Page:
I have swapped  the soft flasks that came with the Salomon Advanced Skin vest for Salomon 500 ml Speed Flasks. The difference is that the opening is wider, making it easier to put powders in when topping it up (and it’s big enough for ice cubes too), and the top unscrews and closes much quicker than the standard soft flasks.

I carried water in one flask, as I prefer washing down gels and sweet stuff with plain water. In the other flask I had Torq energy drink, which comes in handy little sachets and a variety of great tastes. I find that Torq tastes less sweet than other energy drinks, the lemon flavoured one just tastes like someone squeezed a lemon into your water bottle. However, I have used Torq during both the SDW100 and the NDW100, and in both races I started throwing up at mile 70-75. During the first race in the series, the Thames Path 100, I used the Tailwind provided at the aid stations. In that race I had no stomach issues, at least not until after crossing the finish line. When I started throwing up at the NDW I therefore switched from Torq to Tailwind, hoping that it would help settle my stomach. Maybe my stomach issues has nothing to do with the type of energy drink I use, maybe I made the switch too late, it did not seem to help. I don’t really like the flavour of Tailwind, I find the caffeinated ones have an unpleasant aftertaste, and the other flavours I just find too bland and slightly salty, but I am considering using just Tailwind in the A100 in case it can help me avoid further stomach issues.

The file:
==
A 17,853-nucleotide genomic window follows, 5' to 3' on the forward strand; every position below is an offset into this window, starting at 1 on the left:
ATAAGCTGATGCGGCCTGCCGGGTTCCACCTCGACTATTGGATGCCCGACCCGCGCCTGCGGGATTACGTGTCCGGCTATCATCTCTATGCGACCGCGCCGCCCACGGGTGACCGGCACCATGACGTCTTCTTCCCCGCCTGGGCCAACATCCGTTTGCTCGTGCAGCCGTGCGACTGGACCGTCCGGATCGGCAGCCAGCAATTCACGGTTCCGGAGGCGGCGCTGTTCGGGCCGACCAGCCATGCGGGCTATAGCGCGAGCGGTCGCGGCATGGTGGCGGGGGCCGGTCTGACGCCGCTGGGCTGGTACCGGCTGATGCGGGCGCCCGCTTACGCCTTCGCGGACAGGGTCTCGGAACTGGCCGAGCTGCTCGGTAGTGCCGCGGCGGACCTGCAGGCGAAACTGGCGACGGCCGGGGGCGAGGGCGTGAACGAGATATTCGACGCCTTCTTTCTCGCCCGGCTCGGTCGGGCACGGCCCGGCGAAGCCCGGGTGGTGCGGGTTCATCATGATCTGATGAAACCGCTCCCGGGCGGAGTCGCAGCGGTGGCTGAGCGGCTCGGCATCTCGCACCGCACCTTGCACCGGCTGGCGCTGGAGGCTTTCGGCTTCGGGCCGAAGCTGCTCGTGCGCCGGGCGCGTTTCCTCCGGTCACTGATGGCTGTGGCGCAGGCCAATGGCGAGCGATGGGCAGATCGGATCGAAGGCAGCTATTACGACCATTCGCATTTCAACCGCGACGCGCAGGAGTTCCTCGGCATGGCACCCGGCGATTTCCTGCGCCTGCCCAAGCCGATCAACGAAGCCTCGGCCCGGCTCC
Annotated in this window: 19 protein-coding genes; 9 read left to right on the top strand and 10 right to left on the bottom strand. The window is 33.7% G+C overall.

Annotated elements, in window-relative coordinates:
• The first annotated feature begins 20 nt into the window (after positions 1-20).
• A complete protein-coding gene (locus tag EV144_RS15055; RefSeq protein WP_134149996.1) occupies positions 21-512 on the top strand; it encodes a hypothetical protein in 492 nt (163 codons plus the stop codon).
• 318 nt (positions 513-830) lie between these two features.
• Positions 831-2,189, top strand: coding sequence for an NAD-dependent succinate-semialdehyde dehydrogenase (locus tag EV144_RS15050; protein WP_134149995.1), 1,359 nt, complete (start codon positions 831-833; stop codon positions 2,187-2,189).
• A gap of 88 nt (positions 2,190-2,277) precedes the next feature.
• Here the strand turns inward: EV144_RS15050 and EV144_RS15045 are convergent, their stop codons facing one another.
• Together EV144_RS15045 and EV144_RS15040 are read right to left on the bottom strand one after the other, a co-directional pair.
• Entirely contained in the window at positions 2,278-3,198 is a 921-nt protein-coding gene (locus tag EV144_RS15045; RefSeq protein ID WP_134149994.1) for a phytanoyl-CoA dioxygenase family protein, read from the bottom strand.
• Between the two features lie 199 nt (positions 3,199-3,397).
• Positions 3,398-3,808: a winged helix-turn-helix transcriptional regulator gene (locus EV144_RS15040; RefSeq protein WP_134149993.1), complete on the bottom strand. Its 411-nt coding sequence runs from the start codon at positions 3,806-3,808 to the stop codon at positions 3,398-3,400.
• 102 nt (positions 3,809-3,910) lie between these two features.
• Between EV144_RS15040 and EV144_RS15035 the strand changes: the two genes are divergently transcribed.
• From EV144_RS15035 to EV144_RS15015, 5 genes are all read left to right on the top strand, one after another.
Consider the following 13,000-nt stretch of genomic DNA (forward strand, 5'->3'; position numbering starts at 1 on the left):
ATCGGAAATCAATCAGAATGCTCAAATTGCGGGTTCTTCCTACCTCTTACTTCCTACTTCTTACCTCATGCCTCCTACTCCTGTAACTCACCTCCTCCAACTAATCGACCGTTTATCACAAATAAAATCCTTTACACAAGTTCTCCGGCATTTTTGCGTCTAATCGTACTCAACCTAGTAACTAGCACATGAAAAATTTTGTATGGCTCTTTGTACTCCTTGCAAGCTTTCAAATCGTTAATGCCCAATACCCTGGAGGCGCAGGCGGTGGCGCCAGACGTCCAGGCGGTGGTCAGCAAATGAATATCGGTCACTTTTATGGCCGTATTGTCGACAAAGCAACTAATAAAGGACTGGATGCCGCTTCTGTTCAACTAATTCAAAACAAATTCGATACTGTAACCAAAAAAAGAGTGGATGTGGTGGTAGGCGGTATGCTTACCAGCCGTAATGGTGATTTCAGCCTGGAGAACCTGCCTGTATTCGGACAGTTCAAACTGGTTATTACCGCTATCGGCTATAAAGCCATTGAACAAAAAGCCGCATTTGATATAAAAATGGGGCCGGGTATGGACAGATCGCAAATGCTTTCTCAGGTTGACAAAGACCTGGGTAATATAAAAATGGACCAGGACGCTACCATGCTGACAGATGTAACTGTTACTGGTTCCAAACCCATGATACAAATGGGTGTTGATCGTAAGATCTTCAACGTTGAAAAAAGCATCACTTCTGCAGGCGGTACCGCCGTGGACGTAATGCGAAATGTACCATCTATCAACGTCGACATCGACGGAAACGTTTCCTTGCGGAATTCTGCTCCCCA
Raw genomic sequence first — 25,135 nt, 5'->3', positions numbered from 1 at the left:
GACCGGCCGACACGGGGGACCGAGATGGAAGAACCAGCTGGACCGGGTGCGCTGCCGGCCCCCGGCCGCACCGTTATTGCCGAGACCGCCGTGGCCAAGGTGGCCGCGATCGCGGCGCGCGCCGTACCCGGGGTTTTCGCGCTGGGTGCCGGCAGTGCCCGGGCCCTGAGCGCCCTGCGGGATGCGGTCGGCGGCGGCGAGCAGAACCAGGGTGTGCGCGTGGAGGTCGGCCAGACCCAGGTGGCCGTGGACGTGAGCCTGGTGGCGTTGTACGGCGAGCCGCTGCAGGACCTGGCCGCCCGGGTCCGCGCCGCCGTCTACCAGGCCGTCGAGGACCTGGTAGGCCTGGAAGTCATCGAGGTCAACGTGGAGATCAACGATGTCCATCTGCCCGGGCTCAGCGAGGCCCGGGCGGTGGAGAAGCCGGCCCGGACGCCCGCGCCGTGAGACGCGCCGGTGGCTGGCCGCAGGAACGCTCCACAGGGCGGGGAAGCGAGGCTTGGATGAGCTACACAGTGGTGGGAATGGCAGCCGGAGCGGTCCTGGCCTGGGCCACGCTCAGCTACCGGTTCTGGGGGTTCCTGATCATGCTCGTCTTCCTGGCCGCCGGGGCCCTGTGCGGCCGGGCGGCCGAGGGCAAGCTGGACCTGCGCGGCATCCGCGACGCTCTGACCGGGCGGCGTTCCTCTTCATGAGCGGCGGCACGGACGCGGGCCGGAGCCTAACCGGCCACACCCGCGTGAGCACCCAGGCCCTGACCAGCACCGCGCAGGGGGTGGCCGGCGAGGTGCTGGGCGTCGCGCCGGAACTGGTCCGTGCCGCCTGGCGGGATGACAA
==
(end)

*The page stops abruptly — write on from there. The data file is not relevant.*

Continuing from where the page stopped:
I always bring far too much food to races.


I firmly belong in the camp that thinks that any calorie that makes in into your stomach during an ultra is a good calorie, and therefore tend to use a mix of sports nutrition products, sweets and other pure junk, and real food. (BTW, there are now several products that qualify both as sports nutrition products and real food.) For the NDW100 I used:

GU gels – I brought some of my own and took some at aid stations, so I have no idea how many I had in total. My favourite flavours are Espresso, Caramel Macchiato, Salted Caramel and Roctane Sea Salt Chocolate. I actually find these less sweet and easier to eat than the fruit flavoured ones, but that may also be due to my brain expecting something tangy and being shocked by the sweet flavour. When it says chocolate on the wrapper it’s not exactly a surprise when it tastes sweet.

Powerbar Performance Smoothie – fruit puree with added sugar and electrolytes. These are a little too sweet for my liking, but they go down very easily and also contributes toward hydration and takes the edge of hunger.

Baby food – I have tried baby food in the form of fruit purees before, and although I like the convenience of the pouches and that it doesn’t taste too sweet they simply do not pack enough calories. Maybe not strange, since they are meant for toddlers and not for fuelling a grown up burning thousands of calories during a 100 mile run. This summer I found some slightly bigger pouches with fruit smoothies with added rice, which contained more than 100 Kcal and about 30g of carbs. Perfect! Due to their weight (120g per pouch) I did not want to carry very many of them with me, but I ate one just before the start and one just after as a second breakfast, and then had another one instead of my usual bowl of pasta half way.